The originally peaceful building blocks have added more and more weapons since they were introduced.
How do you account for taste?
Food customization is more than a craze in America—it's a reflection of identity.
A new study of different countries' slumber habits hints at how culture shapes bedtimes.
New data plumbs more than 4,000 stories for insights into life’s random surprises.
A new philosophy of a complicated relationship
The virus has been detected in Aedes albopictus, which has a larger range than Aedes aegypti, but bites humans less.
A review of the available research finds that physical punishment is significantly linked to bad outcomes for kids.
A new study suggests yes, but it depends on the relationship.
An exploration of syndromes that are unique to particular cultures.
During longer space missions, some may prefer to suppress their periods entirely.
As lifespan increases, Americans—particularly younger Americans—spend more time in poor health.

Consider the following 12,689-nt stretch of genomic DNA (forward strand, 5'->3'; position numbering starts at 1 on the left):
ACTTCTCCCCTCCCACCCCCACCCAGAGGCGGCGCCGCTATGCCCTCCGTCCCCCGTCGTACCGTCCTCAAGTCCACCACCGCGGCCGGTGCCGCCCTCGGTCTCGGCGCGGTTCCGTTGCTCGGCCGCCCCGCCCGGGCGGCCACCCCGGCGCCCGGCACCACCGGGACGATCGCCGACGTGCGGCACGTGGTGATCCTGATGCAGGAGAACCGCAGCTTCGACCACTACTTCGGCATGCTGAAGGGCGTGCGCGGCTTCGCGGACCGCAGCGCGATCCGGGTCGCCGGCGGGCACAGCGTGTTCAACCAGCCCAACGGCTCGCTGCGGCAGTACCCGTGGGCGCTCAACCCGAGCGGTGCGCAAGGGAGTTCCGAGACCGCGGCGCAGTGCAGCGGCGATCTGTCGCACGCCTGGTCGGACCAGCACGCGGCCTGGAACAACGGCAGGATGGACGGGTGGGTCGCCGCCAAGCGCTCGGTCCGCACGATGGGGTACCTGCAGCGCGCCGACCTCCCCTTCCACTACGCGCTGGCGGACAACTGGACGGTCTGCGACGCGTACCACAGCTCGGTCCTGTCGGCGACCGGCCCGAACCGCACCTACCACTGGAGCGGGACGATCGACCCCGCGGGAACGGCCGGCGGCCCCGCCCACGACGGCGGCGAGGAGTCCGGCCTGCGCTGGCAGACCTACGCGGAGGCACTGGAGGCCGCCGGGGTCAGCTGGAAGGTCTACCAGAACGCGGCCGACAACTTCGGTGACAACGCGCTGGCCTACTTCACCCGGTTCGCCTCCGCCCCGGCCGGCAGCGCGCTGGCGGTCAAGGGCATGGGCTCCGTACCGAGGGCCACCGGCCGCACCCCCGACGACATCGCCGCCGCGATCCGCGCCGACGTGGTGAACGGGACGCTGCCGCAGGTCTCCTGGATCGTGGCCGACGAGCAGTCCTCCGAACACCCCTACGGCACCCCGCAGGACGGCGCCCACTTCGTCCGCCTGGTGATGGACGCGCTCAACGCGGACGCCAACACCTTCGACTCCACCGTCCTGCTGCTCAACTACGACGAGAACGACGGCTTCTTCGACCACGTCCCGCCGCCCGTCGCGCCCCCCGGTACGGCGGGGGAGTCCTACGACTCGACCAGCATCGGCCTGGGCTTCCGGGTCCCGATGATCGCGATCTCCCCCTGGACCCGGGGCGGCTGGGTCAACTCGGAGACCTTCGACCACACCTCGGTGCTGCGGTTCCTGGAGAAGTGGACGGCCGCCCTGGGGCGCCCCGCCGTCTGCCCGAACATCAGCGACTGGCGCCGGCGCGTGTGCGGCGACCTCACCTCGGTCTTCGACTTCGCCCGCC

What it means when an outbreak’s worst effects occur in the long-term.
The ups and downs of preventive medicine
A new look at an old study raises some questions and reignites a debate about saturated fat.
While the virus has finally been said to cause microcephaly and Guillain-Barré, researchers are starting to discover its connections to other nerve disorders.
The well-being gap is widening in most countries—but what does that mean?
“During sleep the mind can be a remarkable engine of problem solving and emotional processing.”
The classic trick is almost as old as the phone itself, but it may have to make room for new technologies.
Being jostled in a car accident should only cause a few weeks of pain—so why do some people suffer longer? Are they faking it for insurance money? Is it all in their heads?